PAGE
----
"The next generation [of Pulitzers] is not involved in the company," Emily told Post reporter Tim McLaughlin. "We felt by dealing with the issues that face newspapers today, which are very different than eleven years ago when I first joined the board, we could do a more responsible job than waiting and passing it on to the next generation."
In the newsroom, the irony of Emily's words did not escape the attention of several long-time Post employees, who still recall the impassioned language her late husband used when faced with a hostile takeover in 1986.
"I will not trade my heritage for a pot of gold," Pulitzer III said at the time.
Several of Joe's former colleagues at the Post believe he would have kept his father's promise, to greater or lesser success.
"[Joe] would have never sold the paper on his watch," says a seasoned Post employee. "He would have run it into the ground, but he'd never sell it."
Still, others wonder aloud why Joe did not make a better effort to connect with his father if he truly wanted to take over the company. Today as he cruises Wyoming's lonely mountain highways in a five-year-old Toyota pickup truck, Joe is more John Denver than Charles Foster Kane. And maybe that's the way it was always meant to be.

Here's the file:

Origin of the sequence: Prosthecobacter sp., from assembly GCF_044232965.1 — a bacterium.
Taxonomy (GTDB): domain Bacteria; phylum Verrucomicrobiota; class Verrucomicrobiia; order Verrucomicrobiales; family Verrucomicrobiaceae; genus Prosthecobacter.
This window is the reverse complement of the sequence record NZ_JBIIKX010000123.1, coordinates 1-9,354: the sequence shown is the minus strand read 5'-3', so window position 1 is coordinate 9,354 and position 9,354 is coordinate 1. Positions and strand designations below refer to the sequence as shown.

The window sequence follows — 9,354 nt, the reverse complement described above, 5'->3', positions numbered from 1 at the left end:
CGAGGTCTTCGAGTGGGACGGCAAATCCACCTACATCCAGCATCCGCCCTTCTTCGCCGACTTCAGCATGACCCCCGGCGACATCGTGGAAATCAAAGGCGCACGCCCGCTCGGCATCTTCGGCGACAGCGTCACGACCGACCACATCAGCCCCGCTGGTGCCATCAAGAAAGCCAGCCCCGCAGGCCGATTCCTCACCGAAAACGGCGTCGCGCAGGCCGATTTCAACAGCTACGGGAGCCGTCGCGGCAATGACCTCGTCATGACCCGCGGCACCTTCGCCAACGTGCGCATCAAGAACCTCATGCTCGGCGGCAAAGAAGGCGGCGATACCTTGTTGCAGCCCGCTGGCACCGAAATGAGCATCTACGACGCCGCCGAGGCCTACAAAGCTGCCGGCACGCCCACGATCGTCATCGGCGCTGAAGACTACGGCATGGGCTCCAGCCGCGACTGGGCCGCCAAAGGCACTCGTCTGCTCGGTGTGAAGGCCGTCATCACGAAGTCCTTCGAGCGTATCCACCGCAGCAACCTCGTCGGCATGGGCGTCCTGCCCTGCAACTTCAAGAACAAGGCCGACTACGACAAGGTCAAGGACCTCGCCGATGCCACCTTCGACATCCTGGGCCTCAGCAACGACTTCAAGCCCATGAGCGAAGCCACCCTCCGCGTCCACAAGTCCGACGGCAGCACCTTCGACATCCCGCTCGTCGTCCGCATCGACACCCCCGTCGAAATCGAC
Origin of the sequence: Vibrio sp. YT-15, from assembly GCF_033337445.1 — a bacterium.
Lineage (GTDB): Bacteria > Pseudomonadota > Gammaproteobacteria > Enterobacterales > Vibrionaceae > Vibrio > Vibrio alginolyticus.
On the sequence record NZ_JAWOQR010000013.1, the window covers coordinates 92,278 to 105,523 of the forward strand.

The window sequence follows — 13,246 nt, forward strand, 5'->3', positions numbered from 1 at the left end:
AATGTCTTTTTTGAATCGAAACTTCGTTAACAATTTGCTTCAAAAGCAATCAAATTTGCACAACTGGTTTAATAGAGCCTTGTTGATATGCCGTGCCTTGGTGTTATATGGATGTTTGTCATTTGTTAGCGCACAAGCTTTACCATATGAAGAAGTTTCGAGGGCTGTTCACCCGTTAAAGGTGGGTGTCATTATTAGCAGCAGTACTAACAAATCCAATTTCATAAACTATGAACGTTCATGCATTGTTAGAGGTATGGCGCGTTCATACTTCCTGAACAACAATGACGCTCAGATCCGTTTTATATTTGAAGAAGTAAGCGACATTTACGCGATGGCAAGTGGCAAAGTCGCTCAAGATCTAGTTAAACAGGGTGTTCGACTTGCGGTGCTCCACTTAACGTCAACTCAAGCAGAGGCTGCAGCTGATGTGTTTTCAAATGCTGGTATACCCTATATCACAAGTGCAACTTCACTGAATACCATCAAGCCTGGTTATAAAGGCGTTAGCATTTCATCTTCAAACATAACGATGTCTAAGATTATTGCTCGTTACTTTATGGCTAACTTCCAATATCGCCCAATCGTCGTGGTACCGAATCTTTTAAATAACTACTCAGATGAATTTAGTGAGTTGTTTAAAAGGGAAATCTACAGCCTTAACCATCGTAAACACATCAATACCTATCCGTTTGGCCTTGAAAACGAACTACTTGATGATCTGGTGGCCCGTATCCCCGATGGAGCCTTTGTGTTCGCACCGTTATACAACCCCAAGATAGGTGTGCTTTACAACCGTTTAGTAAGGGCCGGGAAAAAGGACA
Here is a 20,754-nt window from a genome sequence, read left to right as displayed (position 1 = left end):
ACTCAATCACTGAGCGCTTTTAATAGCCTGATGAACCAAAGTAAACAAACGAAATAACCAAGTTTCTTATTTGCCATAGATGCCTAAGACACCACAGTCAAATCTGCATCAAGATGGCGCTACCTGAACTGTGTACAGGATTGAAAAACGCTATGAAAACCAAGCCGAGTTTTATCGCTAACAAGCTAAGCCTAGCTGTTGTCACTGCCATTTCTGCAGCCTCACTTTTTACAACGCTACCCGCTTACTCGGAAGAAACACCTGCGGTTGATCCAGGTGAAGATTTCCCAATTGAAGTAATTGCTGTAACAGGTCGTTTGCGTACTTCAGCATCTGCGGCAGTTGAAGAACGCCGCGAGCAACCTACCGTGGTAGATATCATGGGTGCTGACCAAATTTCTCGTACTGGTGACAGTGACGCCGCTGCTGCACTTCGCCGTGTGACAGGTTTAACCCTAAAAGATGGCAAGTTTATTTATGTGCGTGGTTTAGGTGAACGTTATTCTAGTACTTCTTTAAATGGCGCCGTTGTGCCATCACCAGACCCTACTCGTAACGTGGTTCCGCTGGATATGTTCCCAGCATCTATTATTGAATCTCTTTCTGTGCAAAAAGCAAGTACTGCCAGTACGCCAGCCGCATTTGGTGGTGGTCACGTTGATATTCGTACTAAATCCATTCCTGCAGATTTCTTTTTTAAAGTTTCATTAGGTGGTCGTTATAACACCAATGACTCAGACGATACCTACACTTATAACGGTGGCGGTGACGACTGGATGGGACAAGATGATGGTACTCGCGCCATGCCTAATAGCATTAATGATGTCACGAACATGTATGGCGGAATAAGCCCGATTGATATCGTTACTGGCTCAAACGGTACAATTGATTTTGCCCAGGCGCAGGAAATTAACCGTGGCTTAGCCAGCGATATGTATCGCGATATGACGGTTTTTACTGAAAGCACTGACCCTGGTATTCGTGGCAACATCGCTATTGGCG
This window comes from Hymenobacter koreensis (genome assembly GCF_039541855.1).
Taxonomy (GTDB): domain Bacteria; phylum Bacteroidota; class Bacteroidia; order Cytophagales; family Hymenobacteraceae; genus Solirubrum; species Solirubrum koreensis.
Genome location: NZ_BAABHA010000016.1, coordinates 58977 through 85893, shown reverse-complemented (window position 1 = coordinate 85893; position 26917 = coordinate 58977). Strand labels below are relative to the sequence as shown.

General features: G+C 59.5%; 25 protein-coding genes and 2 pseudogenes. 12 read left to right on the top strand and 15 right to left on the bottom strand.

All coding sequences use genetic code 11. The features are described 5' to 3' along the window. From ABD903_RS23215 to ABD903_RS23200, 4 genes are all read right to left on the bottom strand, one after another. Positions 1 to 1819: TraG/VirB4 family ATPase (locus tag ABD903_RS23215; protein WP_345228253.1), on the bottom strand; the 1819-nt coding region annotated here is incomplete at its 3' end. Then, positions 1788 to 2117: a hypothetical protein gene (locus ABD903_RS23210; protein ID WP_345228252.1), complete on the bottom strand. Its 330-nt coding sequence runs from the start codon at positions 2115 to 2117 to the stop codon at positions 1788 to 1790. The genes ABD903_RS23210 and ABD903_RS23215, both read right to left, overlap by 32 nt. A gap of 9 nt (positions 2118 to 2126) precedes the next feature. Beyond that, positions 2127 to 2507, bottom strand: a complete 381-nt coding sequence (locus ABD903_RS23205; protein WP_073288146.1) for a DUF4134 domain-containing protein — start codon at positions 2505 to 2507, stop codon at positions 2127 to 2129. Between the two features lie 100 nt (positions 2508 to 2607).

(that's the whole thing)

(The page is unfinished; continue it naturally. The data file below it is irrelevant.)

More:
"I think Joe has always wanted to live a simple life, and I think he got his wish," says a St. Louis friend. "With the last name 'Pulitzer,' you're dragging a hell of a lot of history, and St. Louis is unforgiving in that way. St. Louis forces you to carry a façade. People expect that from old St. Louis families. If you don't fit in, it's difficult."
This is part one of a two-part story. Next week: "Pulitzer's Gain."